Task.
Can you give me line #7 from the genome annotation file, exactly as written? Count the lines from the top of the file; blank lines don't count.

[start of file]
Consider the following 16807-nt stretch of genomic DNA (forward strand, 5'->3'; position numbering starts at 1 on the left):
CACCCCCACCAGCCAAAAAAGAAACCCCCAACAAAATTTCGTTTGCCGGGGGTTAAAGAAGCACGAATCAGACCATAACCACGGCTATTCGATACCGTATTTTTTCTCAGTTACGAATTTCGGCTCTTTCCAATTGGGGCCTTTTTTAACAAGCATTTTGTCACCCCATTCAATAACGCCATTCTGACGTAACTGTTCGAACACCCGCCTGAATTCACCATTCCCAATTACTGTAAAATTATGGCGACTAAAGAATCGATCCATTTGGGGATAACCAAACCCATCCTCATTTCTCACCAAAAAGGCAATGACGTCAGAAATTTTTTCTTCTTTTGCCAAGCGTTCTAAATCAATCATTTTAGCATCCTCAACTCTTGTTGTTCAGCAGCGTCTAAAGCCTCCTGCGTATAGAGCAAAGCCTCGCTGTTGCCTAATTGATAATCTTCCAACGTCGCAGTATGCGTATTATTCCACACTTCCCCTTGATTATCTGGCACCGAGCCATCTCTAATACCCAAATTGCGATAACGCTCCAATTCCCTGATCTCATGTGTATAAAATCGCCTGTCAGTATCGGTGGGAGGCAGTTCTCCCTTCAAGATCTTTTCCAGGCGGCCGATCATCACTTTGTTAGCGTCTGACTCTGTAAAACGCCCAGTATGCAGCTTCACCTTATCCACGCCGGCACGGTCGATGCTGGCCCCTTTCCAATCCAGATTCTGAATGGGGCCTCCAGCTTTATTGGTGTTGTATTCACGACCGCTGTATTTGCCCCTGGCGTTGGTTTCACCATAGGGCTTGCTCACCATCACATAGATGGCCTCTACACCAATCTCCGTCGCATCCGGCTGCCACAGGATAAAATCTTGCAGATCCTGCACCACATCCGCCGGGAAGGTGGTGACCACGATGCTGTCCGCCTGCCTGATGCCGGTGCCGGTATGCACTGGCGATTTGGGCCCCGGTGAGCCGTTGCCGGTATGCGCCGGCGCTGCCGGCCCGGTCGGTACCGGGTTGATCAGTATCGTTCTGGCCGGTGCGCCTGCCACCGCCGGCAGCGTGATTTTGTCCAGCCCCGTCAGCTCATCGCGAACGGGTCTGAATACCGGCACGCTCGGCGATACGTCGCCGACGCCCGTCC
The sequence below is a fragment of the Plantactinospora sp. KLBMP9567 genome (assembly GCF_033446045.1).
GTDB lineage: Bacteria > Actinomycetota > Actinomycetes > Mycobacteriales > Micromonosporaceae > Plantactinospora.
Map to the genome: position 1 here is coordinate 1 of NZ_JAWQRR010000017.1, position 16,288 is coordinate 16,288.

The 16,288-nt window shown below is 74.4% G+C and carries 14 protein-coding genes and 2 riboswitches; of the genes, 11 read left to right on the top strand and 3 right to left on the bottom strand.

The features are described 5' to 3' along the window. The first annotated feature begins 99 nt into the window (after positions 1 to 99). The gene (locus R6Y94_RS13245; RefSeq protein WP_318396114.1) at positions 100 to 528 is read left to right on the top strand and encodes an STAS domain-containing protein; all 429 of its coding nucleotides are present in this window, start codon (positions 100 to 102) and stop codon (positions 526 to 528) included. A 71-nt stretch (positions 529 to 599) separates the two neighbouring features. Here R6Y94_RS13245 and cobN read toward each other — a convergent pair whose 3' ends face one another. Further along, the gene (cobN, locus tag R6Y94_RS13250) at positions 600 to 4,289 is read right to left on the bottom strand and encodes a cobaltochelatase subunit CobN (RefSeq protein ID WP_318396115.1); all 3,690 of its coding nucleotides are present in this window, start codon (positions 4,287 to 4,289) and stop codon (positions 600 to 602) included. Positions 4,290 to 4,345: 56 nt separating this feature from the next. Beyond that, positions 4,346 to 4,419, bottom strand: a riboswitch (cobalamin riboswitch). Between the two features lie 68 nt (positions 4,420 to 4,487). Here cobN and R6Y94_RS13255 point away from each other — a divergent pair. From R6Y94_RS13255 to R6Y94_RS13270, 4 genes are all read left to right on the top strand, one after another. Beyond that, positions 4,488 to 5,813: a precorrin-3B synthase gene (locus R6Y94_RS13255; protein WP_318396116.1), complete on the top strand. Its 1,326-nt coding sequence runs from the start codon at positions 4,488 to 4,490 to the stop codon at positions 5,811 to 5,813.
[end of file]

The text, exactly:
The features are described 5' to 3' along the window. The first annotated feature begins 99 nt into the window (after positions 1 to 99). The gene (locus R6Y94_RS13245; RefSeq protein WP_318396114.1) at positions 100 to 528 is read left to right on the top strand and encodes an STAS domain-containing protein; all 429 of its coding nucleotides are present in this window, start codon (positions 100 to 102) and stop codon (positions 526 to 528) included. A 71-nt stretch (positions 529 to 599) separates the two neighbouring features. Here R6Y94_RS13245 and cobN read toward each other — a convergent pair whose 3' ends face one another. Further along, the gene (cobN, locus tag R6Y94_RS13250) at positions 600 to 4,289 is read right to left on the bottom strand and encodes a cobaltochelatase subunit CobN (RefSeq protein ID WP_318396115.1); all 3,690 of its coding nucleotides are present in this window, start codon (positions 4,287 to 4,289) and stop codon (positions 600 to 602) included. Positions 4,290 to 4,345: 56 nt separating this feature from the next. Beyond that, positions 4,346 to 4,419, bottom strand: a riboswitch (cobalamin riboswitch). Between the two features lie 68 nt (positions 4,420 to 4,487). Here cobN and R6Y94_RS13255 point away from each other — a divergent pair. From R6Y94_RS13255 to R6Y94_RS13270, 4 genes are all read left to right on the top strand, one after another. Beyond that, positions 4,488 to 5,813: a precorrin-3B synthase gene (locus R6Y94_RS13255; protein WP_318396116.1), complete on the top strand. Its 1,326-nt coding sequence runs from the start codon at positions 4,488 to 4,490 to the stop codon at positions 5,811 to 5,813.